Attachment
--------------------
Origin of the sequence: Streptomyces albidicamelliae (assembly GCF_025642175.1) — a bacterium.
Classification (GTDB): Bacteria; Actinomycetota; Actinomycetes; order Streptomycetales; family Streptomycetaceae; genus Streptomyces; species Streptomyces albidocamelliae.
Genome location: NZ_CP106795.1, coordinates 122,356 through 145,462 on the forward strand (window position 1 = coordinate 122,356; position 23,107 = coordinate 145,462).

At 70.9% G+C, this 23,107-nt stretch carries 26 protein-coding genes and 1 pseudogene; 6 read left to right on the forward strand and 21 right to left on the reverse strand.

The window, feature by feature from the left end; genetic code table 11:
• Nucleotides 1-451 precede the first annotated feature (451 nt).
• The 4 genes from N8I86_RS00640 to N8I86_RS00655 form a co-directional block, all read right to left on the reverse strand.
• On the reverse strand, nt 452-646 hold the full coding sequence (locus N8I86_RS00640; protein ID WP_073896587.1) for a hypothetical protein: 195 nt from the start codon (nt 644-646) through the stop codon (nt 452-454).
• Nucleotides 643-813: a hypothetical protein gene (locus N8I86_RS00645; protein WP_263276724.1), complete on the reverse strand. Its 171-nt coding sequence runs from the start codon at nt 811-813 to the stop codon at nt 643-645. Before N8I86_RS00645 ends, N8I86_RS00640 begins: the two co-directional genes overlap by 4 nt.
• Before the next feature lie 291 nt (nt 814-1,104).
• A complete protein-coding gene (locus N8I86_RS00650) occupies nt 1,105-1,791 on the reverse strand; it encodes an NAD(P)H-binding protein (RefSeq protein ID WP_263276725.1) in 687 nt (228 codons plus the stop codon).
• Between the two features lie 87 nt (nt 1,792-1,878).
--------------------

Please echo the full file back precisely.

Origin of the sequence: Streptomyces albidicamelliae (assembly GCF_025642175.1) — a bacterium.
Classification (GTDB): Bacteria; Actinomycetota; Actinomycetes; order Streptomycetales; family Streptomycetaceae; genus Streptomyces; species Streptomyces albidocamelliae.
Genome location: NZ_CP106795.1, coordinates 122,356 through 145,462 on the forward strand (window position 1 = coordinate 122,356; position 23,107 = coordinate 145,462).

At 70.9% G+C, this 23,107-nt stretch carries 26 protein-coding genes and 1 pseudogene; 6 read left to right on the forward strand and 21 right to left on the reverse strand.

The window, feature by feature from the left end; genetic code table 11:
• Nucleotides 1-451 precede the first annotated feature (451 nt).
• The 4 genes from N8I86_RS00640 to N8I86_RS00655 form a co-directional block, all read right to left on the reverse strand.
• On the reverse strand, nt 452-646 hold the full coding sequence (locus N8I86_RS00640; protein ID WP_073896587.1) for a hypothetical protein: 195 nt from the start codon (nt 644-646) through the stop codon (nt 452-454).
• Nucleotides 643-813: a hypothetical protein gene (locus N8I86_RS00645; protein WP_263276724.1), complete on the reverse strand. Its 171-nt coding sequence runs from the start codon at nt 811-813 to the stop codon at nt 643-645. Before N8I86_RS00645 ends, N8I86_RS00640 begins: the two co-directional genes overlap by 4 nt.
• Before the next feature lie 291 nt (nt 814-1,104).
• A complete protein-coding gene (locus N8I86_RS00650) occupies nt 1,105-1,791 on the reverse strand; it encodes an NAD(P)H-binding protein (RefSeq protein ID WP_263276725.1) in 687 nt (228 codons plus the stop codon).
• Between the two features lie 87 nt (nt 1,792-1,878).